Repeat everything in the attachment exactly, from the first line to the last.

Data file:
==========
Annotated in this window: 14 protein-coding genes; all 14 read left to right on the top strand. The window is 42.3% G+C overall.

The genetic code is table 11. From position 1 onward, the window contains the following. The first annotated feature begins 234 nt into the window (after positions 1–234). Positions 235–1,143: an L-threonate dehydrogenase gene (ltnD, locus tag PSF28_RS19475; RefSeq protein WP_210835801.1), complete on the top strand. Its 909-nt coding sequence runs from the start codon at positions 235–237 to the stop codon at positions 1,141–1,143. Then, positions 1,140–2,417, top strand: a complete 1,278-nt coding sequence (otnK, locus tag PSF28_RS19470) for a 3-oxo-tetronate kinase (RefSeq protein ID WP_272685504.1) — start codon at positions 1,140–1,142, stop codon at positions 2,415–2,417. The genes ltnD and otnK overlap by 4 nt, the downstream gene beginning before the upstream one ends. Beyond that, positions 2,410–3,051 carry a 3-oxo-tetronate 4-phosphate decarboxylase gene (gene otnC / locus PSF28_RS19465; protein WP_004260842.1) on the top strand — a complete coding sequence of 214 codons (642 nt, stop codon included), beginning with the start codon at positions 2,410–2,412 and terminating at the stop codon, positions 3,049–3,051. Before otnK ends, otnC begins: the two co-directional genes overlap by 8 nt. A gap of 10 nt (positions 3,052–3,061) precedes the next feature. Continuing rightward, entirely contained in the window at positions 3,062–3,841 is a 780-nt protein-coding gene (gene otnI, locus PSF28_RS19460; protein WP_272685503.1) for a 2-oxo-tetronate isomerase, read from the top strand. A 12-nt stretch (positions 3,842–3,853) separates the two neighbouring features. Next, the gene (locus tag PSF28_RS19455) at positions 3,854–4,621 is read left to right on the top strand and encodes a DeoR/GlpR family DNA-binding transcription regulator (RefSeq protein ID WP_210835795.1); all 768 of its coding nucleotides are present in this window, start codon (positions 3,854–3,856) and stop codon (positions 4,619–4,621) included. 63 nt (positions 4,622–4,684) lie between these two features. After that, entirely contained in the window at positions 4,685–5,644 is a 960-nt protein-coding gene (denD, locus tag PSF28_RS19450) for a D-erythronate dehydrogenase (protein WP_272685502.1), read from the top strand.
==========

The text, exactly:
Annotated in this window: 14 protein-coding genes; all 14 read left to right on the top strand. The window is 42.3% G+C overall.

The genetic code is table 11. From position 1 onward, the window contains the following. The first annotated feature begins 234 nt into the window (after positions 1–234). Positions 235–1,143: an L-threonate dehydrogenase gene (ltnD, locus tag PSF28_RS19475; RefSeq protein WP_210835801.1), complete on the top strand. Its 909-nt coding sequence runs from the start codon at positions 235–237 to the stop codon at positions 1,141–1,143. Then, positions 1,140–2,417, top strand: a complete 1,278-nt coding sequence (otnK, locus tag PSF28_RS19470) for a 3-oxo-tetronate kinase (RefSeq protein ID WP_272685504.1) — start codon at positions 1,140–1,142, stop codon at positions 2,415–2,417. The genes ltnD and otnK overlap by 4 nt, the downstream gene beginning before the upstream one ends. Beyond that, positions 2,410–3,051 carry a 3-oxo-tetronate 4-phosphate decarboxylase gene (gene otnC / locus PSF28_RS19465; protein WP_004260842.1) on the top strand — a complete coding sequence of 214 codons (642 nt, stop codon included), beginning with the start codon at positions 2,410–2,412 and terminating at the stop codon, positions 3,049–3,051. Before otnK ends, otnC begins: the two co-directional genes overlap by 8 nt. A gap of 10 nt (positions 3,052–3,061) precedes the next feature. Continuing rightward, entirely contained in the window at positions 3,062–3,841 is a 780-nt protein-coding gene (gene otnI, locus PSF28_RS19460; protein WP_272685503.1) for a 2-oxo-tetronate isomerase, read from the top strand. A 12-nt stretch (positions 3,842–3,853) separates the two neighbouring features. Next, the gene (locus tag PSF28_RS19455) at positions 3,854–4,621 is read left to right on the top strand and encodes a DeoR/GlpR family DNA-binding transcription regulator (RefSeq protein ID WP_210835795.1); all 768 of its coding nucleotides are present in this window, start codon (positions 3,854–3,856) and stop codon (positions 4,619–4,621) included. 63 nt (positions 4,622–4,684) lie between these two features. After that, entirely contained in the window at positions 4,685–5,644 is a 960-nt protein-coding gene (denD, locus tag PSF28_RS19450) for a D-erythronate dehydrogenase (protein WP_272685502.1), read from the top strand.